Reagan and the polls after Iran
ONE of the most important resources of any American president is his standing with the people. When it is depleted, he finds it exceedingly hard to lead, especially given the opposition he must always confront in our system of separation of powers. How do we know how much of this vital resource of public approval a president has at any given time? For the last quarter century, and increasingly over this span, the answer has been through the public-opinion polls. Hence, any change in what the polls show about a president's popular standing becomes an important datum bearing on his overall capacity to lead.Skip to next paragraph
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It isn't surprising that the drop in President Reagan's approval ratings over the past month, since the Iranian arms controversy broke with such fury, has been much discussed - or that the magnitude of the drop is seen as a significant political issue.
Unfortunately for those who like their answers neat and tidy, the polls of the last month give us fairly complex and even contradictory answers to the question of how much Mr. Reagan's standing has been diminished. One regularly asked question - ``Do you approve or disapprove of the way Ronald Reagan is handling his job as president?'' - yields results that seem a model of clarity: The President's approval ratings have dropped 20 percentage points or so from their October highs, a huge proportion by any standard of comparison. Other questions give significantly different readings, however, and we need to look at the total mix.
The survey just taken (Dec. 9-11) for U.S. News & World Report and the Cable News Network included the standard overall approval question cited above, and it got answers in line with what other respected national polls are showing. Forty-six percent of those interviewed said they approved Reagan's performance - down from the 68 percent and 66 percent approving in the U.S. News/CNN polls of Oct. 15-16 (which followed the Iceland summit) and Oct. 21-23. Even here the story is more complicated than what the drop of 20 points in a month and a half suggests by itself. The current approval rating of 46 percent is 12 points under the level the poll found in August of this year, and only 7 or 8 points below what Gallup was recording in the first six months of 1984 - when the prevailing view had Reagan striding across the American political scene like a colossus. Reagan's current ratings are not out of line with those of his first term.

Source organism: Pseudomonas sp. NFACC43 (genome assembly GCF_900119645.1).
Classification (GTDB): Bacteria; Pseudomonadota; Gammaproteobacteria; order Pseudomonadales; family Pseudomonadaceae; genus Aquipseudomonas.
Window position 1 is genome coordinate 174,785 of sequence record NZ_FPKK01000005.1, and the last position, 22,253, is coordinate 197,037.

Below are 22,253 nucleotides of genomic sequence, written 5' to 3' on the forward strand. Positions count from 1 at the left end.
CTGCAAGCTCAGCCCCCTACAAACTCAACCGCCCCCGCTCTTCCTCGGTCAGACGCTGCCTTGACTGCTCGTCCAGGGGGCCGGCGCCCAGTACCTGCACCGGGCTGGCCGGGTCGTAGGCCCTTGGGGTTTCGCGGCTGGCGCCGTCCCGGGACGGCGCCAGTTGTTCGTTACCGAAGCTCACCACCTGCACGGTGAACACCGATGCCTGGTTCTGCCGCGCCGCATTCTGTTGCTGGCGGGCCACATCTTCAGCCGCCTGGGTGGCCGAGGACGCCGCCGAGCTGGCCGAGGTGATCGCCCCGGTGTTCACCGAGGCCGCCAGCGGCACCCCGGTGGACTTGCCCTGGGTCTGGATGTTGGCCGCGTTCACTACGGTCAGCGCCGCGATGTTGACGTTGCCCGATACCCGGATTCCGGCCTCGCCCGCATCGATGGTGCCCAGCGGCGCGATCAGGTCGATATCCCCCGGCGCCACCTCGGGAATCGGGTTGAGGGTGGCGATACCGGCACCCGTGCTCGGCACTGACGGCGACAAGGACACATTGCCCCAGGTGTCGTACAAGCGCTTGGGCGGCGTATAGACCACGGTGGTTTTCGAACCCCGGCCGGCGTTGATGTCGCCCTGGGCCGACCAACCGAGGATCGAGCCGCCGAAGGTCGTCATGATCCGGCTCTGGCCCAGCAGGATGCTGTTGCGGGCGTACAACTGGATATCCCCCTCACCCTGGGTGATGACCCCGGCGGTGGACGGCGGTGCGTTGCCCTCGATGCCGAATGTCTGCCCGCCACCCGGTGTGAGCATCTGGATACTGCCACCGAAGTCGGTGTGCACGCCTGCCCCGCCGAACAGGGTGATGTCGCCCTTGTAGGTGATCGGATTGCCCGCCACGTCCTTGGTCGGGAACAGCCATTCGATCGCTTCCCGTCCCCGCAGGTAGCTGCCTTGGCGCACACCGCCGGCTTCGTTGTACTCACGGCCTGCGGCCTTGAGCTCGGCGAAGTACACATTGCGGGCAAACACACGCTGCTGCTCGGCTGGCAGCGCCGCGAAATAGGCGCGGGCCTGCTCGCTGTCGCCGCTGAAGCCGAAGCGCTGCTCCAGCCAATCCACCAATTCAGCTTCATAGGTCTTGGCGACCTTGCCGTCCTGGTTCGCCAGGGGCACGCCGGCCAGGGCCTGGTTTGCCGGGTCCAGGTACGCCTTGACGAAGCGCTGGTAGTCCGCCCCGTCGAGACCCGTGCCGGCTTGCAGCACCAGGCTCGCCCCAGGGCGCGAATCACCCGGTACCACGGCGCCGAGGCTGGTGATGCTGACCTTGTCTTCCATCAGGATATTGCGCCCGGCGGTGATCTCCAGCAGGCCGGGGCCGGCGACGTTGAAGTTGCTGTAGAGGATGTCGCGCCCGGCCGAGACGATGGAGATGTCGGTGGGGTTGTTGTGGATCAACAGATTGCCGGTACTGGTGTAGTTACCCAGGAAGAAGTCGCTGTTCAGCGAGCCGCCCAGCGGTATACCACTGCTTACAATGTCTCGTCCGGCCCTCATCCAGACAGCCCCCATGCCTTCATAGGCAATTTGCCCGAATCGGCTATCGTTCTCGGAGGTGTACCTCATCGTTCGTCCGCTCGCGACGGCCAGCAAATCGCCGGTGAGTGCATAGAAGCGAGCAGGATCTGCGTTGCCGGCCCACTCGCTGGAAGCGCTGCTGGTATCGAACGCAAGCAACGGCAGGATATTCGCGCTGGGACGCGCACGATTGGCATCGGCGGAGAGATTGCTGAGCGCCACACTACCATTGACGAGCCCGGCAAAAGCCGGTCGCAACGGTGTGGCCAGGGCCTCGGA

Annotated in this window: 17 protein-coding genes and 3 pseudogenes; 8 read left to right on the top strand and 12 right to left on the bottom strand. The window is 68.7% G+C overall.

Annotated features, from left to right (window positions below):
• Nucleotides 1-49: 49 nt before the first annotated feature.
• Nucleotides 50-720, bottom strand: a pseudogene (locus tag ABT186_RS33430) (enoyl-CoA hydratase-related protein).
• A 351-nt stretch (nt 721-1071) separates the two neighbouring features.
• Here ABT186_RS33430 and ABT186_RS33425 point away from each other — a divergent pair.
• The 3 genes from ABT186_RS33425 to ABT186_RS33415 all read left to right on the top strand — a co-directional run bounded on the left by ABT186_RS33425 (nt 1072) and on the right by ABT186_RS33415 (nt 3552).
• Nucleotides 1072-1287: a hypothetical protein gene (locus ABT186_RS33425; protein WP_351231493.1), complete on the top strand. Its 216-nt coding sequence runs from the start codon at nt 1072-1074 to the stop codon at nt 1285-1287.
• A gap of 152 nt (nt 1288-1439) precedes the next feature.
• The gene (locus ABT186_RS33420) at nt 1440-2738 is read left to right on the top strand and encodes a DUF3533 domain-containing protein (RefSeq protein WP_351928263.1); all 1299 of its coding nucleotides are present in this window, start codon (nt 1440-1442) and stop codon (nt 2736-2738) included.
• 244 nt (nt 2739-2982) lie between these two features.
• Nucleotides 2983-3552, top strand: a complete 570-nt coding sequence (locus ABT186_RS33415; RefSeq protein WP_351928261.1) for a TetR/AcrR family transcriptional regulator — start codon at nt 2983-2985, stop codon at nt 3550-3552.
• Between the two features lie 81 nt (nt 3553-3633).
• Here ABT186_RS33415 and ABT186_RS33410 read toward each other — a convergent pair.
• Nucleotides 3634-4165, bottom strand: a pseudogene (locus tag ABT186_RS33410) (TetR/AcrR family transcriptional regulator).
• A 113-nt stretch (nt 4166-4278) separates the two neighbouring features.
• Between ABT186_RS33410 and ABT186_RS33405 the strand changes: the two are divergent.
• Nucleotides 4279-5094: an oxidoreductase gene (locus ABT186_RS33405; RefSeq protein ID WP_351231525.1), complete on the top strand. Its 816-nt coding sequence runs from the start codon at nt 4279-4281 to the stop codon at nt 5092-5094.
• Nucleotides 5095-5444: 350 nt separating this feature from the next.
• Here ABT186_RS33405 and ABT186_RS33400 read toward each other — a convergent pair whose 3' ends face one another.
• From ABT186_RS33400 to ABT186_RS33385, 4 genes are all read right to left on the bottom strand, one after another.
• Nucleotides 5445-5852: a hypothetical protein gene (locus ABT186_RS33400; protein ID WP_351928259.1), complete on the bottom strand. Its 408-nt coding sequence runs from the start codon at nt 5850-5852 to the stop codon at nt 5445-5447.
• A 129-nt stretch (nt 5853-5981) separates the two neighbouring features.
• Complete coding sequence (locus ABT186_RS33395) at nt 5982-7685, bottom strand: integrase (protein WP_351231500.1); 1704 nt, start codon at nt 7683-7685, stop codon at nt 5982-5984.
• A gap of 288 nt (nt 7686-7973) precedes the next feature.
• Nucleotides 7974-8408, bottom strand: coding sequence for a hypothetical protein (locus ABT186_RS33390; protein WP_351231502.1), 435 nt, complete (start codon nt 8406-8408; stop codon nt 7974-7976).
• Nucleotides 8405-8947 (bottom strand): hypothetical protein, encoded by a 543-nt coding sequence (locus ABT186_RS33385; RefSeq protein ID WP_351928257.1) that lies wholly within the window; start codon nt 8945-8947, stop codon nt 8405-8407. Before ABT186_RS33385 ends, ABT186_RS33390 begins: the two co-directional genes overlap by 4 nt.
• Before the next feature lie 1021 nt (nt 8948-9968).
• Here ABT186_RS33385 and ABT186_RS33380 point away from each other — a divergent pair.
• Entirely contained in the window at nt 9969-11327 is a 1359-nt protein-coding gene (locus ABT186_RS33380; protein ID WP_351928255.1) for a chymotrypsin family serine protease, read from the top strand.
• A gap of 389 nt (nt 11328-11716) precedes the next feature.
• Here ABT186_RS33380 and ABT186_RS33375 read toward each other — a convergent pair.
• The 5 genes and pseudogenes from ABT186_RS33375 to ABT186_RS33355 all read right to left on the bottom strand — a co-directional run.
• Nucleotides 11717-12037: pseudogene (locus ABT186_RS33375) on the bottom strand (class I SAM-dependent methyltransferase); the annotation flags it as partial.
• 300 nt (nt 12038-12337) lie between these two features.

Other questions suggest that even the October and December drop may not be as great overall as what the standard approval/disapproval question alone indicates. For example, surveys show that the proportion of Americans now saying they like Reagan personally (about 75 percent) is down only slightly (5 points or so) from what it was in the summer and early fall. Similarly, the proportion saying they support ``most of his policies'' has declined but modestly. The new U.S. News/CNN survey asked respondents to rank Reagan in comparison with other Presidents since the New Deal, Roosevelt through Carter: 34 percent called Reagan the very best or better than average; 41 percent as about average; and just 22 percent as worse than average, or the very worst.
The only previous national asking of this question I have found was by Louis Harris & Associates way back in February 1982, when 34 percent ranked Reagan above average, 35 percent as average, and 29 percent as below par. This was too early in Reagan's presidency to permit meaningful comparison. But Connecticut polls conducted by the University of Connecticut's Institute for Social Inquiry in September 1985, July 1986, and December 1986 show only a slight shift on this comparison measure: from the 39 percent rating Reagan above average, and 19 percent below average in the September 1985 Connpoll, to 37 and 19 percent, respectively, in the December 1986 survey.